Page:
Re: Goodbye Fedora!
Date: Mon, 9 Jun 2008 00:53:20 -0700 (PDT)
On Jun 8, 11:29 pm, Mladen Gogala <mgog..._at_yahoo.com> wrote:
> On Sun, 08 Jun 2008 00:41:18 -0700, hjr.pythian wrote:
> > I don't, in short, see what the problem is.
> I find the problem in the fact that a well known and documented
> mechanism is being replaced by an undocumented one.
But that is exactly what 'being on the bleeding edge' is all about! The "mechanism" is 100% optional, and you can still use the tried-and- trusted, well-documented mechanism without one iota of change on your part.
So, the feature you're used to still works. The new feature you find unfamiliar and undocumented is self-confessedly new and experimental (which makes it a suitable addition to Fedora, because that's Fedora's brief) and entirely *optional*.
So I still don't see what your problem is.
As for you other comments...
Fedora 5 could only be installed if you managed to modify a file (gentclsh, from memory) during the file copying phase of the Oracle installation. Do it too late and the installation would fail. Do it too early, and the file wouldn't be there to be modified. You had to get it "just so". No other distro ever suffered from that problem. Hence my comment that Fedora has 'always been a bit of an iffy distro' as far as Oracle was concerned. I could also mention the Java bug in Fedora 8 which stopped the installer in its tracks unless you worked around it in a specific way and upgraded appropriate libraries. The same bug cropped up in OpenSuse, but required much less of a workaround.
The *facts* are that Oracle on Fedora 4, 5 and 8 (at least) required more workarounds and more pre-installation configuration than any other distro I've ever worked with. And that includes Ubuntu, which is a completely alien distro from Oracle's point of view.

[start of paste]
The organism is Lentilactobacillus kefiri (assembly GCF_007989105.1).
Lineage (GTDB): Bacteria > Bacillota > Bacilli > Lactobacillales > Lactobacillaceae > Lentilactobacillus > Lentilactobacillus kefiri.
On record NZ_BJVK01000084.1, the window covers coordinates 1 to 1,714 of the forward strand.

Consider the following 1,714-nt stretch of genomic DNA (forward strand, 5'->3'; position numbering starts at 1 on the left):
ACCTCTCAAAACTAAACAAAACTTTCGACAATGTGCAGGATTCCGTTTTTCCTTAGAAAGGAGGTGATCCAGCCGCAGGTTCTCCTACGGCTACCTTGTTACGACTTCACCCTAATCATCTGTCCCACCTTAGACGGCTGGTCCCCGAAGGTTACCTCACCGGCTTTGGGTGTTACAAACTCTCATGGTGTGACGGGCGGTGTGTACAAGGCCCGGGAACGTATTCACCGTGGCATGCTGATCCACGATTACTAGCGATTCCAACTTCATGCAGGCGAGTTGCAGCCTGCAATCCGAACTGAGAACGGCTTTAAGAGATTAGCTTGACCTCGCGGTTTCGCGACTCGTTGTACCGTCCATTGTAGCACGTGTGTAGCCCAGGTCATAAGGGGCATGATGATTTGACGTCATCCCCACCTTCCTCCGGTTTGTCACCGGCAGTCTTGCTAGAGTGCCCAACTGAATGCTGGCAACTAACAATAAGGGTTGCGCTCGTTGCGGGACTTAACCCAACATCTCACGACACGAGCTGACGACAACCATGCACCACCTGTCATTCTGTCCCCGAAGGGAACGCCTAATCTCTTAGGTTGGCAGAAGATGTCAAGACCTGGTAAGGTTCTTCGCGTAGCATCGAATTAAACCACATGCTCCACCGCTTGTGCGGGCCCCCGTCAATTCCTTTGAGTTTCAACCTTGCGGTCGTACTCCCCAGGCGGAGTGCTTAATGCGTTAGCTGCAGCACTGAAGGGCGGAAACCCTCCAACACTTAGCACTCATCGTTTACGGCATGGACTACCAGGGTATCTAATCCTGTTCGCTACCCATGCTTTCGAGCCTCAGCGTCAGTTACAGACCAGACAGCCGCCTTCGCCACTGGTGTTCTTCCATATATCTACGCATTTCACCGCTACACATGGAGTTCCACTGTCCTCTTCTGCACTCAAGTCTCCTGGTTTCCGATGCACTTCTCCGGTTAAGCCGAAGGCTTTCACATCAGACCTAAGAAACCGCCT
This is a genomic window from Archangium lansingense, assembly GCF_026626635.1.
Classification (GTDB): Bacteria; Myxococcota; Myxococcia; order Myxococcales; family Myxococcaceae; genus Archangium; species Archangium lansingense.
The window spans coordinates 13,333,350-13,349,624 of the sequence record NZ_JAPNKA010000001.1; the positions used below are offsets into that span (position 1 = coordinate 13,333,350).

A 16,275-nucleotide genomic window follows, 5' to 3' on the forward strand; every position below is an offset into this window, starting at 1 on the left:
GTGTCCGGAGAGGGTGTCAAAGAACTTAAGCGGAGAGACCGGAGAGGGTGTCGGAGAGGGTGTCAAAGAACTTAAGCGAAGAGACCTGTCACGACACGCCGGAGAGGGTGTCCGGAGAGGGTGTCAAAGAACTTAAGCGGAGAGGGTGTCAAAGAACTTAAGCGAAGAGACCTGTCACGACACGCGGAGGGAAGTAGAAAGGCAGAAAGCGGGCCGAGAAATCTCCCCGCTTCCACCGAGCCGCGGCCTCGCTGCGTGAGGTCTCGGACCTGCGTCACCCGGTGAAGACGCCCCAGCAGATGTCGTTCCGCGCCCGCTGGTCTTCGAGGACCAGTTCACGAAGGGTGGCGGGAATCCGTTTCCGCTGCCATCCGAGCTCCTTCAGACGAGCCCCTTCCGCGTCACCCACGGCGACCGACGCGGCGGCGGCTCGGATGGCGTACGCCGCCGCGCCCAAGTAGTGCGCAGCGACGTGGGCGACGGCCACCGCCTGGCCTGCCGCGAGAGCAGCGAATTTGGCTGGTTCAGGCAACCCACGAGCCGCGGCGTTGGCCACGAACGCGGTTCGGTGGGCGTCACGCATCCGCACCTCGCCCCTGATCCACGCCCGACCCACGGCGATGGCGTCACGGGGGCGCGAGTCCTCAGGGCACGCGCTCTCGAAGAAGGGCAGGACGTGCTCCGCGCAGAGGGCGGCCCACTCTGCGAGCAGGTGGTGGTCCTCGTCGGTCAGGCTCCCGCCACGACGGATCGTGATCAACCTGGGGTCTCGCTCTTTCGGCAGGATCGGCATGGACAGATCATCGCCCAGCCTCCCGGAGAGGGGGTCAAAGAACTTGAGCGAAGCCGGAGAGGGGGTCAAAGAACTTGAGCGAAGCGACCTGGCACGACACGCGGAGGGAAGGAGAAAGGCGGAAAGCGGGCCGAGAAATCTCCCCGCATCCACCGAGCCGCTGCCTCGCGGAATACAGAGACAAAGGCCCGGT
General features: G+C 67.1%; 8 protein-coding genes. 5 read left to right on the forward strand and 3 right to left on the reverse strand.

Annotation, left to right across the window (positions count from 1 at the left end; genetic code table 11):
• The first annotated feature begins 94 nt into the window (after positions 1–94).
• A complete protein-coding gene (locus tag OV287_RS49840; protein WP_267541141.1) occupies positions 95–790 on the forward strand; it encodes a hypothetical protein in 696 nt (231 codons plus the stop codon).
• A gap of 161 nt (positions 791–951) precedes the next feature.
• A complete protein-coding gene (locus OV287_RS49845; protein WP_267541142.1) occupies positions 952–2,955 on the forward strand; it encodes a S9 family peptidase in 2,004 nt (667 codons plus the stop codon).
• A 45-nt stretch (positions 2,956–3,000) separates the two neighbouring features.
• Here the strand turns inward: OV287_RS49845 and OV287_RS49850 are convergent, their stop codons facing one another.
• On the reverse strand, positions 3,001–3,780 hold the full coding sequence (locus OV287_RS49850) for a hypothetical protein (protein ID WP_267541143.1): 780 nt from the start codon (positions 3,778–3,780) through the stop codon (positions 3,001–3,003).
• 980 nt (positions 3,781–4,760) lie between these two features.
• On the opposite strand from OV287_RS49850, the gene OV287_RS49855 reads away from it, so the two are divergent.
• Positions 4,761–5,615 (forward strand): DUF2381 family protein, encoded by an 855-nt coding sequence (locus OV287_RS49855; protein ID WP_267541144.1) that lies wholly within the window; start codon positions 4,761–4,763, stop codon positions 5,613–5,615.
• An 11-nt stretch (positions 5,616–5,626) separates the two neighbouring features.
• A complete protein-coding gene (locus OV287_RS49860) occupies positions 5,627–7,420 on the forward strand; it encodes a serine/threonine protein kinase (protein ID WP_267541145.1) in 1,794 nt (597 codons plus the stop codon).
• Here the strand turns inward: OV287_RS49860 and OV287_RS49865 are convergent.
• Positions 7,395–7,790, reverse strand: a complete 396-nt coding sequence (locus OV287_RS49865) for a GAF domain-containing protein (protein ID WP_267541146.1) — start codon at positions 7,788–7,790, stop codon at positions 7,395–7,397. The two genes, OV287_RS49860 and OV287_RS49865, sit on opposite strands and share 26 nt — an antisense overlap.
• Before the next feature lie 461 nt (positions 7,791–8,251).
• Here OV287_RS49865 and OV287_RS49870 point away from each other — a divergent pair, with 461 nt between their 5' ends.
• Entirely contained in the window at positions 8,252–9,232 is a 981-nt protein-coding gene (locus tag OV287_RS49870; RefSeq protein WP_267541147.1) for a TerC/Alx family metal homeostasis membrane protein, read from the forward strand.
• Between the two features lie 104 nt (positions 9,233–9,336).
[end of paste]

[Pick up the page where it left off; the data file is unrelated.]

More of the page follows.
That doesn't make Fedora a bad distro. It makes it what it says on the tin lid: cutting edge and experimental. One lives with the inevitable consequences, I think.
Regarding my comment about OpenSuse: I wouldn't recommend it because 10.2 is end-of-life and I simply don't know how well Oracle will run on 11. Also because I hate the customised Gnome GUI (so that's a personal bias). And also because Novell do deals with Microsoft, which makes them not something I'd want to bet my open source future on (so not exactly a technical argument, then). Slightly more relevant, perhaps: I think Oracle's support for SLES is half-hearted compared to RHES, but that's only gut-feel. The other factor to consider (IMHO) is that whilst Centos is compiled from the RHES sources and can therefore be considered at least quasi-supported, OpenSuse is not a recompilation of the SLES sources and therefore cannot be so considered. As a technically "known" platform on which to run Oracle, therefore, it's better than Ubuntu or Fedora, but much worse than Centos. Received on Mon Jun 09 2008 - 02:53:20 CDT